It’s been a little over seven years since his passing and what pains me now is equally the loss but also the memory that seems to be fading as we get closer and closer to crossing the bridge of him being gone for longer than he was here.  I often force myself to feel the pain of him being gone so I know he was real. 

One of my absolutely favorite pictures of Alex that encapsulates his spirit and love for animals. This is his dog cousin Izziee in the middle of a few kisses

It’s a silly thing, but one of the things I remember about him the most was the way he would look at me when I came home from work or a business trip, yell “Daddy!” and run to give me a hug.  It was always Daddy with him, even when he was eleven, and he always had such a childlike innocence in his eyes.  I can still hear him saying it but the voice is definitely getting quieter in my head as the years go by.

He did Hamilton before it was cool!

I came to the realization the other day when I was taking a picture of Will, that he has officially passed the age Alex was when he passed.  Now every moment for Will, our youngest, our baby, is looked in a weird light when compared to his oldest brother, whom my memory of is frozen in time at 11 1/2.  Will has always been an Alex clone.  His mannerisms.  His temperament.  His joys and fears.  He’s just like Alex and its uncanny.  However now he’s crossed that point where I can no longer compare the two.  It makes me happy for Will and makes me sad for my memory of Alex.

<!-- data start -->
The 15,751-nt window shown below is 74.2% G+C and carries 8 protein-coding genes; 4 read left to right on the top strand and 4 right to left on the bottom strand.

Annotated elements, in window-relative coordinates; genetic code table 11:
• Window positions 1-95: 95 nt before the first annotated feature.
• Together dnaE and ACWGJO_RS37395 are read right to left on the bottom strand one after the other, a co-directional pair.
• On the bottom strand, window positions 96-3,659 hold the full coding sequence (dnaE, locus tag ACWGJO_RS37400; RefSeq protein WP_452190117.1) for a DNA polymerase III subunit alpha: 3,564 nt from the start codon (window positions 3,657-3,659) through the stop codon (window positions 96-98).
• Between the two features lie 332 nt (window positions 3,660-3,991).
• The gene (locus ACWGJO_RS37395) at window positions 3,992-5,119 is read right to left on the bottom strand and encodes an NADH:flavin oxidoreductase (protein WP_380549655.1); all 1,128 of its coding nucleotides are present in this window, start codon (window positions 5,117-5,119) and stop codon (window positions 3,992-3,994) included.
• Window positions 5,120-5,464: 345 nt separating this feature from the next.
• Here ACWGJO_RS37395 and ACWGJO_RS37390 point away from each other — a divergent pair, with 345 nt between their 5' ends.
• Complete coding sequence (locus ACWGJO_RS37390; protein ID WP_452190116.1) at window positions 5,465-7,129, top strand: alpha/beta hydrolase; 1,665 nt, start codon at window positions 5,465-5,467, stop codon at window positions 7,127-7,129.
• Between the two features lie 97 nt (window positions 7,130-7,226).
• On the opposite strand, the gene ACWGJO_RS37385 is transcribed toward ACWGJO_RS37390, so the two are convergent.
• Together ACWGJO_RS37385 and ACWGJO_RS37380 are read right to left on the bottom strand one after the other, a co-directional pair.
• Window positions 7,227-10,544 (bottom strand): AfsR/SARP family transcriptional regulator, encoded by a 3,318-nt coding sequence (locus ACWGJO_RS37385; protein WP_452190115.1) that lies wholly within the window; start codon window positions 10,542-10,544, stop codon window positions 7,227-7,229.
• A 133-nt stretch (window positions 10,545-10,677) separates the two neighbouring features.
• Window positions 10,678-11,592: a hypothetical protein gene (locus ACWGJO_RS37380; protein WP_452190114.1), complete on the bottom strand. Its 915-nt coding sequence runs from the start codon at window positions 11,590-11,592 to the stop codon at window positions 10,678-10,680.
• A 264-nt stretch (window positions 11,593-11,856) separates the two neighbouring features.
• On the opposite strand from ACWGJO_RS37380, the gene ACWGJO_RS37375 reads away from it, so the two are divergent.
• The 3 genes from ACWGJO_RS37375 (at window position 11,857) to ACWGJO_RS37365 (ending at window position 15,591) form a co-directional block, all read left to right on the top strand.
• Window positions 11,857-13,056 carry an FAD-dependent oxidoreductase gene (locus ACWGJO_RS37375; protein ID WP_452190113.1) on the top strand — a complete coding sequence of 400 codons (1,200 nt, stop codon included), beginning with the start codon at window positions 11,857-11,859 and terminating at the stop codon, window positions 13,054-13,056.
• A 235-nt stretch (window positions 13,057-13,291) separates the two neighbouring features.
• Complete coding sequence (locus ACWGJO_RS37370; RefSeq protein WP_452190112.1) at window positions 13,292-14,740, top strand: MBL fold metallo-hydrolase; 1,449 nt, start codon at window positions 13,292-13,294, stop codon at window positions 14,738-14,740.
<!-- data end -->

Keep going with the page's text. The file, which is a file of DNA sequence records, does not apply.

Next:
The summer after he turned 11, Alex ended up being hospitalized with Mono.  He had extreme swelling in his lymph nodes and couldn’t eat or drink.  After several days of testing and evaluation, including biopsies from his lymph nodes, we were sent home with the mononucleosis diagnosis.  Unfortunately, now we can see it was more than that, but I don’t think the doctors could have done anything differently. 

Alex mostly recovered from the mono over the rest of the summer, slowly but he recovered.  Sixth grade started at Spring Lake Elementary and Alex was facing the typical challenges of an 11-year-old in sixth grade.  Until the headaches, until the Lymphoma, until he was gone…

Alex’s happy place? Video games and a cat sum it up pretty well. Sounds like Will!

Alex would be 19 today, more man than child at this point, and every year on his birthday we try to spend the day trying to honor his memory, doing things he would like to do, eating food he liked and mainly just trying to make it a cheerful, positive day while knowing that the overwhelming pain of missing him will always take over in the end but it’s worth a shot.     

My perspective on things has shifted a little with what we are going through with Will.  I honestly believe that Alex died so Will could live.  Without his death and what he went through, his doctors wouldn’t have been so quick to jump to genetic testing to find out what was going on with Will.  Without that specific genetic testing they would have never found the RASGRP1 mutation.  Without that…

Given everything we know now I’m confident that Alex too had RASGRP1 and because it wasn’t known when he caught mono it overwhelmed his immune system, triggered his lymphoma and eventually his death.  His death allowed Will to live, and I love Alex even more for his sacrifice even if he didn’t know he was doing it.